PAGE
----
Carrying a legacy

Carrying a legacy

Dance dialogues

Carrying a legacy

Her resume reads like the idyllic dream. Dancer, respected art critic, winner of Central Sangeet Natak Akademi Puraskar, writer, publisher, columnist, TV anchor, producer, actor, former secretary of the Madras Music Academy and currently on the panel of Indian Council For Cultural Relations! The list just seems endless.

Nandini Ramani — a strong, self-contained but humble artiste who has excelled in all her chosen fields — ensures that her innumerable laurels rest lightly on her able shoulders.

Illustrious beginnings

To be a proud custodian of two illustrious legacies is no mean feat. Nandini is the daughter of Dr V Raghavan, an eminent Sanskrit scholar and prolific writer on Indian culture, and is an early disciple of legendary bharatanatyam artiste, T Balasaraswati (Balamma).

The unshaken faith her father had in Balamma’s talent and the unique compactness of her dance style led him to nurture her and actively promote her. Nandini feels her father’s trust in the versatile artiste made him enrol both his daughters Priyamvada and Nandini to train under Balamma and her sister.

Nandini reminisces on her early training with Balamma and her close associate Nattuvanar K Ganesan. “As students, we would uncomplainingly continue with our practice, and would wait patiently till Balamma deemed it fit to progress to the next level. Unlike the modern guru-sishya relationship, we could not dare talk to her or ask her to teach us any item other than what she had in mind,” she recalls. With a dreamy look in her eyes, filled with utmost love and reverence, Nandini acknowledges that Balamma was not the easiest of people to interact with, which was probably the reason for her unpopularity in the art world.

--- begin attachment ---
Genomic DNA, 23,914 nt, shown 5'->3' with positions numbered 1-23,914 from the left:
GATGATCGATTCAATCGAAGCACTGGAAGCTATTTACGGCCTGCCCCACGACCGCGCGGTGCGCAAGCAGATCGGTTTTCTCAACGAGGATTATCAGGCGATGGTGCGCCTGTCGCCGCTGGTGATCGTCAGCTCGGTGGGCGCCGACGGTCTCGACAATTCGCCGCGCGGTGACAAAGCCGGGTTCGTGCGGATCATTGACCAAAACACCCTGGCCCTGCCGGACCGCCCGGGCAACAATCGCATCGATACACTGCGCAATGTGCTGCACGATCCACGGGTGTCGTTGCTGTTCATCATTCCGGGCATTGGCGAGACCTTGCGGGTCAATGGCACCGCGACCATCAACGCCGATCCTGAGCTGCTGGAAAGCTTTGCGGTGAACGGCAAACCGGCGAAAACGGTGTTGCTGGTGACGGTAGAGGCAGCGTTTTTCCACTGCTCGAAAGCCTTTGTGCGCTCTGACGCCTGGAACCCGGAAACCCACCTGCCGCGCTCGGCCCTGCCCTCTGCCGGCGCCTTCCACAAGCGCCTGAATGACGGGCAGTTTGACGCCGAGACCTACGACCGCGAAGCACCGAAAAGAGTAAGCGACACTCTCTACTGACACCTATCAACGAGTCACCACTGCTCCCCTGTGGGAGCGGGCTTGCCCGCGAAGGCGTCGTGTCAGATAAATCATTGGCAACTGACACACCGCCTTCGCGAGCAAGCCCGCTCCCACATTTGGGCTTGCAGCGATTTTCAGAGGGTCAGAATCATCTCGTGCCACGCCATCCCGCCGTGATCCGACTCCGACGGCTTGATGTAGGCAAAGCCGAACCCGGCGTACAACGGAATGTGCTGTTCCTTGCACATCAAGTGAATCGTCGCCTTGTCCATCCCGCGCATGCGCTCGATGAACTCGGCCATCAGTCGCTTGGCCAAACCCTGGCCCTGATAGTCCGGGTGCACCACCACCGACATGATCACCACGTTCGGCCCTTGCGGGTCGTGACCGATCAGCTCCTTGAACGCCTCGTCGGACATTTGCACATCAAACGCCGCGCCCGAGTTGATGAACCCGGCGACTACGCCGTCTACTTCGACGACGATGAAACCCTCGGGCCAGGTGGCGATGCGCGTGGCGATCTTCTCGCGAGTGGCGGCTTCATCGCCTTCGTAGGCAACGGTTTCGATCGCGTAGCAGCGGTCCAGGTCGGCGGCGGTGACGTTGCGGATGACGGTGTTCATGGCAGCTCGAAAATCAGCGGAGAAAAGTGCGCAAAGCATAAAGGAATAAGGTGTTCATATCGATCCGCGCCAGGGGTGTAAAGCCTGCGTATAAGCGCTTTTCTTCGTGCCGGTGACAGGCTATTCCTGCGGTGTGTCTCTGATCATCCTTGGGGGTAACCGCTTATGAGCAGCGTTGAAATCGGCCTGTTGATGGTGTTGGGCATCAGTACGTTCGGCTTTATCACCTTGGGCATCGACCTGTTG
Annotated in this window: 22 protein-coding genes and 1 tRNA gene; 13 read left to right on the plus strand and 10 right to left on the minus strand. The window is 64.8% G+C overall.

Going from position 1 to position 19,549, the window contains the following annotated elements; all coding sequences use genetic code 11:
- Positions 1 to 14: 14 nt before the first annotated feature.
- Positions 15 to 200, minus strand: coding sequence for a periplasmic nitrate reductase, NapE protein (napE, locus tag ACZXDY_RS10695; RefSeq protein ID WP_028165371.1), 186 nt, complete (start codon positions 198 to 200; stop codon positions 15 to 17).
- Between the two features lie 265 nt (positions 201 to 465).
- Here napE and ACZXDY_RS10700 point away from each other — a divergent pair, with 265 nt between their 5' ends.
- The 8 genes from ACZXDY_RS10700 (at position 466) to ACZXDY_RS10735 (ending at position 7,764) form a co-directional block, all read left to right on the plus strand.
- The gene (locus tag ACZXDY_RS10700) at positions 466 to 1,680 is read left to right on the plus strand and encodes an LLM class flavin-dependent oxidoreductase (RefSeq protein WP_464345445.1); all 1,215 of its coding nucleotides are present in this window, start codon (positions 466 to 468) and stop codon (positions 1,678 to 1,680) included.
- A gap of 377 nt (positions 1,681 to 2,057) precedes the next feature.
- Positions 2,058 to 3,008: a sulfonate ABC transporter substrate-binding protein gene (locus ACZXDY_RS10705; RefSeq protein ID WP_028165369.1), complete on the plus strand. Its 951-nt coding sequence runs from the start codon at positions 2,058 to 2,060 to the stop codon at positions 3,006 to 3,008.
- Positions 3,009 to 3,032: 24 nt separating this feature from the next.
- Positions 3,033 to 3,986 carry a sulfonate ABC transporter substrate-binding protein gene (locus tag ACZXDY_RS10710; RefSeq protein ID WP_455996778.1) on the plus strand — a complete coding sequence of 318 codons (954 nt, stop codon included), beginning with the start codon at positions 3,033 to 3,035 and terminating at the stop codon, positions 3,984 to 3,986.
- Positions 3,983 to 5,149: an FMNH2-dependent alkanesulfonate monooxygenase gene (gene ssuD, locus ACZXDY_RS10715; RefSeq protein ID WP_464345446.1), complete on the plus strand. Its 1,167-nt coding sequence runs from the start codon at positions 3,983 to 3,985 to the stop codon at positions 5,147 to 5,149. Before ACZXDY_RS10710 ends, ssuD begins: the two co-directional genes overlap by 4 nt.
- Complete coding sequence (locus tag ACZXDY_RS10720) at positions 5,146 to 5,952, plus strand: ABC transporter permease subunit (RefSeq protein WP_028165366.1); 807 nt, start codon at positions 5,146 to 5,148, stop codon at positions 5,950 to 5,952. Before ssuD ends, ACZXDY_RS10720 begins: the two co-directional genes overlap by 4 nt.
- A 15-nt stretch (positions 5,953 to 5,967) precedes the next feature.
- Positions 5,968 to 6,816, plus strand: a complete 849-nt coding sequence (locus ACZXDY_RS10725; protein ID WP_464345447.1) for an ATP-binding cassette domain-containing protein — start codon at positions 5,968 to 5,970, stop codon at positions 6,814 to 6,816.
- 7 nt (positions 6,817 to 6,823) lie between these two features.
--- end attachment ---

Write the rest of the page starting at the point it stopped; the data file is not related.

Nandini attributes her generosity of spirit, innate cultural disposition and humility to her father, who always saw the bright and positive side of life, while she lays her professional identity at the feet of her revered guru.

Teaching techniques

As a teacher herself, Nandini believes in “quality” rather than in “quantity” when it comes to students and in upholding high standards, all the while adhering to Balamma’s style, without deviating from tradition or her margam. “My greatest accomplishment, I feel, has been my ability to evolve as an artiste, to internalise dance and communicate with the audience, without the help of gimmicks,” she explains.

Another feather in her cap is Samskrita Ranga — the Sanskrit theatre group she runs, founded by her father, to promote Sanskrit language and drama on stage. Nandini also actively promotes artistes from the South, and strives to give them appropriate platforms to showcase their talent.

Nandini’s work has garnered several awards over the years. Noteworthy amongst them are the Sangeet Natak Akademi Puraskar, Natyakala Sikhamani, Natyakala Visharada, Natyakala Tapasvi Award from bharatanatyam exponent Jayalakshmi Alva, Kala Seva Bharathi, all for her contribution to the field of bharatanatyam.

Humane, dignified and a complete artiste, to Nandini, dance is her very breath. In fact, jatis, songs and dance movements keep swirling in her head at any given moment, which makes the dullest of her chores enjoyable.

As an artiste, Nandini has found a space, a sense of inward peace, which she likens to the tender, natural ripening of a fruit. She feels her understanding of even the smallest movement has provided her with moments of eternal bliss.

Meeting such a celebrated artiste was a daunting thought. A glimpse into the myriad phases of her culturally-rich heritage and the harmonious blending of art and life, leaves you feeling overwhelmed and inspired!